KINGMAN – Mohave County officials announced Wednesday that they were “vigorously” prosecuting former employee Donald L. Condra on multiple felony counts.
According to the county, Condra, a former employee of the Mohave County Public Works Department, has been charged with a fraudulent scheme, three counts of forgery, two counts of theft and computer tampering.
“I received a call alerting me of a possibly forged document,” Public Works Director Mike Hendrix said. After immediately notifying County Manager Ron Walker, Hendrix was instructed to contact Chief Deputy County Attorney Jace Zack. The investigation led to an arrest warrant being issued for Condra.
“I take this personally,” Hendrix said. “If Mr. Condra is convicted of these charges, I would like to see him receive the maximum penalty to warn other con-men and thieves as to what we will do to them if they defraud the people of Mohave County.”
“After an exhaustive investigation,” said Terry Flanagan, investigator with the County Attorney’s office, “we know that Condra altered and/or forged three checks and deposited the money in the account of his own company, Expedited Networks in Kingman.
“We know he forged a letter in the name of FEMA (Federal Emergency Management Agency) and sent it to a contractor to allow development of property. And, recently, four computers were stolen from the Public Works Department. Those computers were found, in use, at Condra’s business office for Expedited Networks.”
The investigation also uncovered that Condra had allegedly made false statements on his application for work with the county, Flanagan said. College degrees allegedly received from Apache University in Pensacola, Fla., have proven to be false, as the college does not exist. An online university Web page for the college was apparently established and maintained by Condra, according to Flanagan.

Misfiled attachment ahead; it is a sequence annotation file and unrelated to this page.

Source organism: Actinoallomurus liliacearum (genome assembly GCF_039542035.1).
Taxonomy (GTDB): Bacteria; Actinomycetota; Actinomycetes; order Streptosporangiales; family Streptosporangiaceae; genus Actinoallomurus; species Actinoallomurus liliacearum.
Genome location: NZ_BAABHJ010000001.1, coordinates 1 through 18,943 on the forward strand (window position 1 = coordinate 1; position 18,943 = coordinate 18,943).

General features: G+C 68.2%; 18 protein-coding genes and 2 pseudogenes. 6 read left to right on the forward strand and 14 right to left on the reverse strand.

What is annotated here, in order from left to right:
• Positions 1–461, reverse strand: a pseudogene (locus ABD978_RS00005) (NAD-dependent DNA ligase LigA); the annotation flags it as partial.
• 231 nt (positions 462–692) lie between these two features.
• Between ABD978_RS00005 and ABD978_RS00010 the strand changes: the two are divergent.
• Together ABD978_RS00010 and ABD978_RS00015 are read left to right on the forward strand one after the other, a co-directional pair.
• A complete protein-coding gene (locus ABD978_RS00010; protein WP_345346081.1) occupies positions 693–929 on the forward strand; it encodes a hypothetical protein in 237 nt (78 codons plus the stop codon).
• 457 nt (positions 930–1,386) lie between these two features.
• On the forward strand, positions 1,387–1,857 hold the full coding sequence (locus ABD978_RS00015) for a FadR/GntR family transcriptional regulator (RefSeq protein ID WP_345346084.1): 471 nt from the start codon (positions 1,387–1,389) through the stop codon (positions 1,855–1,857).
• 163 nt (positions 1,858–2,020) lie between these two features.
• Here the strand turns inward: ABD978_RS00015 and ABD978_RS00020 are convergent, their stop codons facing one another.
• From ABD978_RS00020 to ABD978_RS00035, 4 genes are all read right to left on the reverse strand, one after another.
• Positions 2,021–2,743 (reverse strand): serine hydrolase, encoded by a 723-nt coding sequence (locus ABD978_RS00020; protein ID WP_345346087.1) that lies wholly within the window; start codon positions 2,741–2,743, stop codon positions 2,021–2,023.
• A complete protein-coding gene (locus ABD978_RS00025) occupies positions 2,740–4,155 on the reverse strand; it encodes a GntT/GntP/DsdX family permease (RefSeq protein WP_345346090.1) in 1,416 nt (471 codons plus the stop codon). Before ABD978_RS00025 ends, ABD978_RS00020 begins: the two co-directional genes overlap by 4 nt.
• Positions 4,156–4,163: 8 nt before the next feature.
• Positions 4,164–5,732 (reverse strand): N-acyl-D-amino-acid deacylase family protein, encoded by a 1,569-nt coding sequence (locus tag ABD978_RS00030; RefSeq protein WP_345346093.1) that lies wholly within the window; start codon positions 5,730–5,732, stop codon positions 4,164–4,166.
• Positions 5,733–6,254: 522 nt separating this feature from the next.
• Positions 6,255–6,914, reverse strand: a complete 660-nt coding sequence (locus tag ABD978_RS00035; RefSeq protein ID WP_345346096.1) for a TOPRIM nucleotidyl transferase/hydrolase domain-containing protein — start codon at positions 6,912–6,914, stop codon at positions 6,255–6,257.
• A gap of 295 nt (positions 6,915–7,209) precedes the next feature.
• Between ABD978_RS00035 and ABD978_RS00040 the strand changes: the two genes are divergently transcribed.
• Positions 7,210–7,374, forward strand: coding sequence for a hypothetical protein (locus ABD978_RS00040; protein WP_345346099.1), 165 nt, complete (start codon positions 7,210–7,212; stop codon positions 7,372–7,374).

“His employment history also lists a company which turned out to have an address that Condra used for other businesses he operated,” he said. An application for a mortgage brokers license from the Arizona Department of Financial Institutions is also under investigation.
According to the news release, Condra was hired in 2004 as an engineer technician for Mohave County. In 2005, he was assigned to work on a project that dealt with the issuance of a “letter of map revision for development.”
According to Flanagan, the developing company was required to “submit plans, diagrams and engineering documents,” to the Public Works Flood Control Division, accompanied by a check for a specified amount made out to the “Fee Change System Administrator.”
After submission, it was supposed to be reviewed by the assigned technician. Flanagan said that in this case, Condra was the technician assigned. All paperwork, along with the check, was then supposed to be forwarded to FEMA. If the request was approved by FEMA, they would then issue a letter of map revision.
The developer in Condra’s situation received this letter on FEMA letterhead in February 2005, with the developer eventually submitting it to his bank for loan approvals, Flanagan said. The bank notified the developer that a negative reply was received from FEMA during a verification process, pointing to the letter being a forgery.
According to the investigation, the developer reviewed his documents and noted that both checks that his office had issued had been altered and that “Expedited Networks” had been added after the wording “Fee Change System Administrator.”
“The back of the checks contained the hand-written wording, ‘For deposit only Expedited Networks Compass Bank.’ The checks had been deposited on Dec. 29, 2005,” Flanagan said.
At the same time, according to the county’s news release, Condra apparently became aware of the questioning into the FEMA letter. His letter of resignation was turned in on March 24.
The developer quickly notified Hendrix of the suspicions and started the ball rolling. Condra surrendered, with his attorney present, to the Mohave Court on April 24. Superior Court Judge Steven Conn released him without bond, scheduling a case management hearing for May 15. Condra is being represented by Rick Williams.
“In the hiring of Condra,” Hendrix said, “all standard county procedures were followed. Unfortunately, they just don’t appear to have been con-man proof.”
“If Condra is convicted,” Zack said, “he is looking at many years in prison.’
According to county officials, Condra’s actions are still being investigated.
“We are still looking at documents, certificates and checks and keeping in contact with state financial institutions and FEMA,” Flanagan said.